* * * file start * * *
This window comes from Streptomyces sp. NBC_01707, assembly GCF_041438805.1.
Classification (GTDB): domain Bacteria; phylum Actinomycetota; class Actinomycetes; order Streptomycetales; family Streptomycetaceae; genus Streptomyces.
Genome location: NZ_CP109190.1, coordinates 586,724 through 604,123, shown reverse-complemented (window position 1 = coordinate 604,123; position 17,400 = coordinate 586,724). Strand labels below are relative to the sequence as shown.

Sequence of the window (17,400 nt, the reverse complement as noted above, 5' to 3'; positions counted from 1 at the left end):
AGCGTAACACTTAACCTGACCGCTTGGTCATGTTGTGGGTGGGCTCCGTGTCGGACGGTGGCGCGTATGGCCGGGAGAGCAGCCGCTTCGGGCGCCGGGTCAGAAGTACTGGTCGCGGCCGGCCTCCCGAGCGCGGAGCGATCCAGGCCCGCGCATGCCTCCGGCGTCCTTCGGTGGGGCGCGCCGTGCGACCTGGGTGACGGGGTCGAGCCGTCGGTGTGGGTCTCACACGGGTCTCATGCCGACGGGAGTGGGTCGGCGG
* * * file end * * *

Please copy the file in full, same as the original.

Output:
This window comes from Streptomyces sp. NBC_01707, assembly GCF_041438805.1.
Classification (GTDB): domain Bacteria; phylum Actinomycetota; class Actinomycetes; order Streptomycetales; family Streptomycetaceae; genus Streptomyces.
Genome location: NZ_CP109190.1, coordinates 586,724 through 604,123, shown reverse-complemented (window position 1 = coordinate 604,123; position 17,400 = coordinate 586,724). Strand labels below are relative to the sequence as shown.

Sequence of the window (17,400 nt, the reverse complement as noted above, 5' to 3'; positions counted from 1 at the left end):
AGCGTAACACTTAACCTGACCGCTTGGTCATGTTGTGGGTGGGCTCCGTGTCGGACGGTGGCGCGTATGGCCGGGAGAGCAGCCGCTTCGGGCGCCGGGTCAGAAGTACTGGTCGCGGCCGGCCTCCCGAGCGCGGAGCGATCCAGGCCCGCGCATGCCTCCGGCGTCCTTCGGTGGGGCGCGCCGTGCGACCTGGGTGACGGGGTCGAGCCGTCGGTGTGGGTCTCACACGGGTCTCATGCCGACGGGAGTGGGTCGGCGG